Spot the difference – there are nine sub-species of giraffe, and each one has different patterns on their skin and also some different colourations

Whenever I post anything about giraffes, I get great feedback and a feeling that you all just love these amazing creatures. There are so many things about giraffes that are technically wrong – they look like a poor police photo fit, a peculiar job lot of bits and pieces stuck together – and yet so many people adore them.

They are gentle giants, huge herbivores grazing the treetops in Africa, using their 45cm black tongues to bring the food into their mouths. At the end of that ridiculously long neck is one of cutest faces you will find, a head more suited to a small deer than an 18ft ruminant!

As well as its pretty face, the giraffe also has the most amazingly languid slow motion gait. A running giraffe is never hurried and always graceful, its long limbs making it impossible to make quick movements. A giraffe has only two gaits – walking and galloping, but once it is moving, wow can it move! A giraffe can reach a sprint speed of up to 60 km/h (37 mph) and can keep going at 50 km/h (31 mph) for several kilometres.

The giraffe’s coat is another thing of beauty. There are nine sub-species of giraffe, and each one has different patterns on their skin and also some different colourations. From the pale West African giraffe with widely spaced red blotches on a pale background to the reticulated giraffe whose distinctive coat is made up of sharp-edged, reddish brown patches divided by a network of thin white lines looking very much like crazy paving!

Although generally very quiet animals, giraffes have been heard to communicate using sounds. During courtship, males emit loud coughs, not exactly romantic, but hey… Females call their young by bellowing and their calves will emit snorts, bleats, mooing and mewing sounds. Giraffes also snore, hiss, moan, grunt and make flute-like sounds. And if all that wasn’t cute enough, during the night, giraffes appear to hum to each other! I am so smitten with these animals!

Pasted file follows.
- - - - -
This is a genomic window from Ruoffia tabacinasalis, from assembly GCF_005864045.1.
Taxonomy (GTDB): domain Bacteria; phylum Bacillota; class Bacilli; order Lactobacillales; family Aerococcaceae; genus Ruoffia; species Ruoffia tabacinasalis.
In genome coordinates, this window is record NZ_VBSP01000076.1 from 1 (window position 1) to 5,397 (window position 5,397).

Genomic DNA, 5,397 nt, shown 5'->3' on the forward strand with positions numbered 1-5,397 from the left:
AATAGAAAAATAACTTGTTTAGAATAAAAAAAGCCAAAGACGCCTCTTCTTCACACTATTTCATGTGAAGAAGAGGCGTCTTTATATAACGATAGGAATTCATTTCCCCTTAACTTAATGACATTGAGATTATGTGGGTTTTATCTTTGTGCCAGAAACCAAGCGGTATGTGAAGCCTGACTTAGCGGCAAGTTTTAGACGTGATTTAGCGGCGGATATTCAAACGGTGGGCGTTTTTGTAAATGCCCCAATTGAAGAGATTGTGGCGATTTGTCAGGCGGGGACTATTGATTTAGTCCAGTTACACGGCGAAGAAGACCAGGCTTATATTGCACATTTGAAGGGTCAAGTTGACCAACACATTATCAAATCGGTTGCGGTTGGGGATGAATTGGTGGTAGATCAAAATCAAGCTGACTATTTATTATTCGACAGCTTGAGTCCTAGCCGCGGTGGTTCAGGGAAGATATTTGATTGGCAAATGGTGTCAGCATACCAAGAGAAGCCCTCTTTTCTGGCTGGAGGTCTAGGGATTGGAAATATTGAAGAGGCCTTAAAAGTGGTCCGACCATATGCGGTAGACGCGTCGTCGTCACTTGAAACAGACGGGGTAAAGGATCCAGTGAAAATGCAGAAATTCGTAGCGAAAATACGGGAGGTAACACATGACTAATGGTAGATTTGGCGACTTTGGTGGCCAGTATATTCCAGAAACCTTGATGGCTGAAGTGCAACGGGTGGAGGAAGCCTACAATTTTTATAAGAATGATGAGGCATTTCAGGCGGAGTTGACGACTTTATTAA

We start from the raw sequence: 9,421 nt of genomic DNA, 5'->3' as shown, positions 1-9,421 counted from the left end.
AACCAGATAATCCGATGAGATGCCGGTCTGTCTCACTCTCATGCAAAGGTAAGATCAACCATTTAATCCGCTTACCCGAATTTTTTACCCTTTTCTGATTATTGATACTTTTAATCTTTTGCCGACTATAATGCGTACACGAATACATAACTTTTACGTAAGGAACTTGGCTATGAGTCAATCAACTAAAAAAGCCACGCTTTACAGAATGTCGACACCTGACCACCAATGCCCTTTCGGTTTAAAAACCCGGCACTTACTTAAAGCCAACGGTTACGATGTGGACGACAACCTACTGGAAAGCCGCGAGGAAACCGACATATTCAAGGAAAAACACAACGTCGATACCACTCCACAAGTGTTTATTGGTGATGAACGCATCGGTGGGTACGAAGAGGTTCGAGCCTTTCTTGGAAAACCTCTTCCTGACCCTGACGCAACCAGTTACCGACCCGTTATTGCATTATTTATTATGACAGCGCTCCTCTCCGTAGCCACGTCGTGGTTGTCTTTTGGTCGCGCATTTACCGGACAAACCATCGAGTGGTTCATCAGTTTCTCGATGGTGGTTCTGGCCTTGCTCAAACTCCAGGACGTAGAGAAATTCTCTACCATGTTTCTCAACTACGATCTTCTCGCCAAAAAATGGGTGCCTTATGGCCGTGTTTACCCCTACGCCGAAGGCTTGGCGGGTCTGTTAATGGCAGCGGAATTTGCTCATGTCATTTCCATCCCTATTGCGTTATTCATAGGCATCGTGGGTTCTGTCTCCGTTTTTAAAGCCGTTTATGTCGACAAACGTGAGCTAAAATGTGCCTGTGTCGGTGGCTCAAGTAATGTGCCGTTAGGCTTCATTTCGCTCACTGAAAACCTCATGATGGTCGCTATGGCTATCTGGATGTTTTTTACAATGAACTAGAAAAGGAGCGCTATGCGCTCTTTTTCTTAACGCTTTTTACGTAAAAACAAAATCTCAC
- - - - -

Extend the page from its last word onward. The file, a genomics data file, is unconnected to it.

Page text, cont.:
They are sociable creatures, but they don’t form herds. Instead, they meet in groups each day and the makeup of a group changes from day to day – how good is that? No fear of getting stuck with the neighbourhood bore! So, basically, if given the chance, I think I’d like to be a giraffe. But having said that… there are drawbacks. Gestation is 400–460 days… that is an awfully long time to be pregnant. And, while the mother gives birth standing up, a new-born giraffe is between 5’6” and 6’6” tall!!

After more than 400 days of pregnancy, the baby giraffe can be up to 6’6″ tall at birth!

The males, or bulls, establish a pecking order by neck-wrestling. If a strange bull wanders into the area, a resident bull will challenge it, and the two will bang their heads together until one of them retreats! I confess I can think of several leading ‘bulls’ in our world today who I would happily encourage to bang their heads together –­ but no Joanna, don’t go there!